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Stop the Bickering: Horror is an Education and You Get to Pick Your Degree.

Comments like “how can you call yourself a horror fan yet you’ve never seen [insert title]” and “you’re not a real horror fan if you [insert opinion]” really bother me lately. I see them everywhere, not just here. Despite shouting diversity and inclusiveness due to being the bastard children of cinema viewers, we sure like to pick on each other for having different opinions. Remember, every experience within the genre is different due to likes and dislikes, the amount of money you can spend on buying/renting movies, and the amount of time you can set aside to actually sit in front of the television and binge watch. Hell, maybe your parents were against horror movies and banned them from the house, and now you’re finding your way back to something you once loved. It really is impossible to watch every single motion picture in the spectrum and retain important facts and information about each one. In my case, I have very little knowledge in regards to titles that were produced prior to the early 1960’s, anything before Psycho. And the more I think about it, the more that’s OK; because unlike most other genre categories, horror is an education and we’re lucky enough to pick our degrees in that blanket area. And we really need to stop picking on each other for having different majors.

Think about it. For argument’s sake, let’s say that every film genre can be represented by a real life college major. Musicals equal the humanities or more obviously theater arts. Action movies equal criminal justice. Comedies equal event planning. And so on and so forth. Let’s say that horror movies are represented by psychology due to all the mind fucks that go on in an hour and a half span of time. Psychology as the major focus can be broken down into special areas of interest or even minors – child psychology, forensic psychology, personality psychology, etc. The same thing can be said about the horror genre as it has dozens of small subgenres or areas of focus – creature features, found footage, ghost stories, slasher flicks, torture porn, werewolves, zombies, etc. I think it’s safe to say that horror has the most subgenres and tiers out of any other category of film. Whatever branch you of genre you love will be your movie major and the subcategory you enjoy the most is your area of focus. In my case, my degree is in horror and I have my minor in straight-to-DVD films of the last 15 years or slasher films of the 1990’s. And what’s great about education is that there’s different levels and you get to chose which amount is good enough for you. You could have your associates, your bachelor’s, your master’s or your doctorate. All that matters is that you’re out there trying to learn (or in this case, watch a crap ton of bloody good movies).

However, as with any college you enroll in, you’re always required to take a ton of general knowledge classes and electives. That can be said for anyone devoting their time to watching scary movies, whether they’re in theaters or indie flicks rented off Redbox. There’s so much content out there, so many new technological advances, so many rising stars, that you shouldn’t limit your knowledge to the golden days of yesteryear. You shouldn’t stick to your comfort zones because you’ll miss out on original stories that are literally dying to be told. You’d be surprised how many movies, set decades apart and within different subgenres, run parallel with each other and become similar in a really beautiful way. As a reviewer here at, I always take heed to watch screeners outside of my comfort zone or movies that aren’t “my cup of tea” because that would be cheating myself out of a new experience; thus cheating myself out of further education. Recently, I got involved in a spat in the comments section of an article because a reader was claiming a class in NYC that was dedicated to black horror movies and black film producers was racist against white people because they weren’t represented in the class at all. If you’re actively viewing movies and trying to make a go at being a horror buff, why would you turn down any specialty class? Get a different perspective, learn how someone else’s culture can effect their style of film-making.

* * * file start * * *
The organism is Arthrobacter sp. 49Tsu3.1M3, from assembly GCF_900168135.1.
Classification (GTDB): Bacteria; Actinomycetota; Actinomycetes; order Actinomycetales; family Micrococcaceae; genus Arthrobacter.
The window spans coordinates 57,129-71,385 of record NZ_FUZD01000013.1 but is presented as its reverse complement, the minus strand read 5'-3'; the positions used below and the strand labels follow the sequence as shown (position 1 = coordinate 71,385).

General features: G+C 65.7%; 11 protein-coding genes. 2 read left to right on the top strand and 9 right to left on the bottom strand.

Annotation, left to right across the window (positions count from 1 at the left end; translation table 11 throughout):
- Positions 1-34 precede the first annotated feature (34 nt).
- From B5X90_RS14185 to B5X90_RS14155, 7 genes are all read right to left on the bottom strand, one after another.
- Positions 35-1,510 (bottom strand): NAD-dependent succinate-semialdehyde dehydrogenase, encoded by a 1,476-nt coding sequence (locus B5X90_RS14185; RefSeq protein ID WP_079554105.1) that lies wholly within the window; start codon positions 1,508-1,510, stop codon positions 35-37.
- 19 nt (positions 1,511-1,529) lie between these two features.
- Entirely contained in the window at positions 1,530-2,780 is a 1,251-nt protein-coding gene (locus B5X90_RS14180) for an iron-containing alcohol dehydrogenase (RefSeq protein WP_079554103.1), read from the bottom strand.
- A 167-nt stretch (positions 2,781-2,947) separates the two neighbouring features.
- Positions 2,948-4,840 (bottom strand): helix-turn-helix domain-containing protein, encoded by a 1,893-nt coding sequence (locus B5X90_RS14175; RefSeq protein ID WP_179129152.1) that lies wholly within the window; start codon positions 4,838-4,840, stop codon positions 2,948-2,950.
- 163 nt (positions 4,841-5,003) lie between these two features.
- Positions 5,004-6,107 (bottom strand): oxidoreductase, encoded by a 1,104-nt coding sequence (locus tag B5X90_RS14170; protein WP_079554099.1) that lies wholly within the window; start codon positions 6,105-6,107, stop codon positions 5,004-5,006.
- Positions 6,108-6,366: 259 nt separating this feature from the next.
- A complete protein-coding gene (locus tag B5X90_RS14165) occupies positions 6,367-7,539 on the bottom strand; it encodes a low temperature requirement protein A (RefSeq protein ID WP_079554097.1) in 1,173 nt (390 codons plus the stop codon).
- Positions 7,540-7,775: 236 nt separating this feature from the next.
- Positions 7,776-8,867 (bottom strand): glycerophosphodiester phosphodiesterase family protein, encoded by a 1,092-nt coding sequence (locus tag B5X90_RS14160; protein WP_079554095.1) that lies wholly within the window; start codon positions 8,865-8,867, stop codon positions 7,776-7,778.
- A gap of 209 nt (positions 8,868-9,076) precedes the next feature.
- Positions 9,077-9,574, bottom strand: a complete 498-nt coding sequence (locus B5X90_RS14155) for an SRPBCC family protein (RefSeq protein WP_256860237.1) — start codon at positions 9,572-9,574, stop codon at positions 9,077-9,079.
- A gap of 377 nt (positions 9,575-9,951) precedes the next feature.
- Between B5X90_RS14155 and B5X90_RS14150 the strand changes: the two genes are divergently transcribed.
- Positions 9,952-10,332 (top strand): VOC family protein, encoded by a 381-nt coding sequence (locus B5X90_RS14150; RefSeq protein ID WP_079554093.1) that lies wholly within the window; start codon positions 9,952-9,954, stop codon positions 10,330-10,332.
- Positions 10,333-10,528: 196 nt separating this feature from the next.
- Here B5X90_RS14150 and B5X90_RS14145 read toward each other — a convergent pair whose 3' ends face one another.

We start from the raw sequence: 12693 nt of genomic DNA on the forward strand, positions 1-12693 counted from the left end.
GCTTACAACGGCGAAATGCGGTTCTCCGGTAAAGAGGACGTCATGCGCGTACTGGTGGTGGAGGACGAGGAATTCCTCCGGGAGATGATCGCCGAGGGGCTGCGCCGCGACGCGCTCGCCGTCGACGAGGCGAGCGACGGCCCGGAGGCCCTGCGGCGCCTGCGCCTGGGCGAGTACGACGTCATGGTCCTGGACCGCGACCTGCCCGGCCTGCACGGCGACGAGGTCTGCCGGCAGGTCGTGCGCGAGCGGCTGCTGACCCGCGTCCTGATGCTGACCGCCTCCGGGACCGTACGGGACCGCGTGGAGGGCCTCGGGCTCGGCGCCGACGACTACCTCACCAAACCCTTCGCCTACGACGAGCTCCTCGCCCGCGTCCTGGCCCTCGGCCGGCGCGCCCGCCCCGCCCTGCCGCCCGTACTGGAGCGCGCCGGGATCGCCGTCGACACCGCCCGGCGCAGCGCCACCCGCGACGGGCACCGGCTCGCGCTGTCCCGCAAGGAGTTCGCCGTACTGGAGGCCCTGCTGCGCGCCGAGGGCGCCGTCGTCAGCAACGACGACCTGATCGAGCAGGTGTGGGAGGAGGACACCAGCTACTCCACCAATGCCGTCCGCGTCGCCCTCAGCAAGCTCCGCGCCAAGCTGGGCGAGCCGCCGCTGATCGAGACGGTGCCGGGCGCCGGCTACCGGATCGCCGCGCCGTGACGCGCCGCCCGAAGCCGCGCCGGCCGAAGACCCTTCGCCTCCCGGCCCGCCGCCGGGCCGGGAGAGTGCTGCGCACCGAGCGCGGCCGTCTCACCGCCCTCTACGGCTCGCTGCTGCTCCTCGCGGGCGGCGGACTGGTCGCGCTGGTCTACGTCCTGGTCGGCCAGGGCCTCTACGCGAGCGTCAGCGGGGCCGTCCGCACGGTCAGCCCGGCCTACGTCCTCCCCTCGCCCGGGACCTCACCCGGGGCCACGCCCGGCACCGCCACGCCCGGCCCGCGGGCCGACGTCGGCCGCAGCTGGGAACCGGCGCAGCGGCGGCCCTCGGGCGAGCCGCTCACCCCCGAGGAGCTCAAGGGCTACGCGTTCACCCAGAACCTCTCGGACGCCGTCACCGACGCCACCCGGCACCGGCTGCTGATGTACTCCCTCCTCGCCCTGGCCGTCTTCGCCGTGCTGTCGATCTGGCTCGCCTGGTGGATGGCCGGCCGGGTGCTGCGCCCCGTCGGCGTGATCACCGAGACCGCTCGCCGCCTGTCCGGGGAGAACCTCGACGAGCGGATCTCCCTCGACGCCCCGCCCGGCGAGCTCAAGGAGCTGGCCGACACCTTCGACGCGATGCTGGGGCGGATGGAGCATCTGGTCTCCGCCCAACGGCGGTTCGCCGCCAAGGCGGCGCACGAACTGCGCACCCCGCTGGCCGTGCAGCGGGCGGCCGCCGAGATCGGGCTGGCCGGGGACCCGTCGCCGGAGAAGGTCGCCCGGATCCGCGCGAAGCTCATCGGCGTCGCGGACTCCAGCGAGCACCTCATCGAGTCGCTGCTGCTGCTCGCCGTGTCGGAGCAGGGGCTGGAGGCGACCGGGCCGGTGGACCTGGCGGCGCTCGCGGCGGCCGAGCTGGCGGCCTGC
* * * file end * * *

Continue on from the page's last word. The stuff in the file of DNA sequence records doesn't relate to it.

So, let’s stop all the bickering. Let’s stop all the name calling like “newb” and whatever else. Colleges have lecture halls, debate periods, and other classes that are open to round table discussion. And with that in mind, we should be open to discussing things in a respectful way without poking fun at someone else’s level of knowledge or expertise. I don’t care if you specialize in remakes. I don’t care if you specialize in Hammer Films. I don’t care if you specialize in found footage movies. All that matters is your watching. Your supporting the genre and breathing life into the business of movie making with whatever amount of money you spend. I’ll discuss anything horror related with anyone because that’s how you make it more than sitting on the couch and turning your brain off for an hour and a half. No, that’s how you switch your brain on and turn watching horror movies into an experience you can share with others. If you have your master’s in Japanese horror, share that insight with someone who doesn’t. If you have your master’s in 1980’s VHS horror, share it with someone new who’s starting to learn about the field. Knowledge is power and we should be encouraged to share that with each other, and together we get the privilege of nurturing the next generation of horror fans.

Written by MGDSQUAN

(Senior Editor) MGDSQUAN